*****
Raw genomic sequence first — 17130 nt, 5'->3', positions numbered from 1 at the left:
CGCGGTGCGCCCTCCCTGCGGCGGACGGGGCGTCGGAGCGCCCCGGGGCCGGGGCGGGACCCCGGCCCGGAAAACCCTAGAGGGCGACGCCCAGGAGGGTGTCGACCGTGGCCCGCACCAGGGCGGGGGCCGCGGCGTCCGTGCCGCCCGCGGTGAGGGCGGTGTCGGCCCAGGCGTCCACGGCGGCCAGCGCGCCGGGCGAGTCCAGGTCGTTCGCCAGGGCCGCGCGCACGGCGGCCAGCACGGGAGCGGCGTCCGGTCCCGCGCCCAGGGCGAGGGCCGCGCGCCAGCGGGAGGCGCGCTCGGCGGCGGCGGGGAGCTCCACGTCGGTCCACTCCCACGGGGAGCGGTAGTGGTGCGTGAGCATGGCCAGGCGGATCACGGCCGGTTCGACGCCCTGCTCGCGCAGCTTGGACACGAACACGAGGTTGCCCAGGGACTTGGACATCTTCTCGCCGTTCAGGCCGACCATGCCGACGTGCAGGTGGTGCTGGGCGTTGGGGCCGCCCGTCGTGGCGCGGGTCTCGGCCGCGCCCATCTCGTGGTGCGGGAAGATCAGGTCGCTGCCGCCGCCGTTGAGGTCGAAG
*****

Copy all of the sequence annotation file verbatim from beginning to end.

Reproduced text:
Raw genomic sequence first — 17130 nt, 5'->3', positions numbered from 1 at the left:
CGCGGTGCGCCCTCCCTGCGGCGGACGGGGCGTCGGAGCGCCCCGGGGCCGGGGCGGGACCCCGGCCCGGAAAACCCTAGAGGGCGACGCCCAGGAGGGTGTCGACCGTGGCCCGCACCAGGGCGGGGGCCGCGGCGTCCGTGCCGCCCGCGGTGAGGGCGGTGTCGGCCCAGGCGTCCACGGCGGCCAGCGCGCCGGGCGAGTCCAGGTCGTTCGCCAGGGCCGCGCGCACGGCGGCCAGCACGGGAGCGGCGTCCGGTCCCGCGCCCAGGGCGAGGGCCGCGCGCCAGCGGGAGGCGCGCTCGGCGGCGGCGGGGAGCTCCACGTCGGTCCACTCCCACGGGGAGCGGTAGTGGTGCGTGAGCATGGCCAGGCGGATCACGGCCGGTTCGACGCCCTGCTCGCGCAGCTTGGACACGAACACGAGGTTGCCCAGGGACTTGGACATCTTCTCGCCGTTCAGGCCGACCATGCCGACGTGCAGGTGGTGCTGGGCGTTGGGGCCGCCCGTCGTGGCGCGGGTCTCGGCCGCGCCCATCTCGTGGTGCGGGAAGATCAGGTCGCTGCCGCCGCCGTTGAGGTCGAAG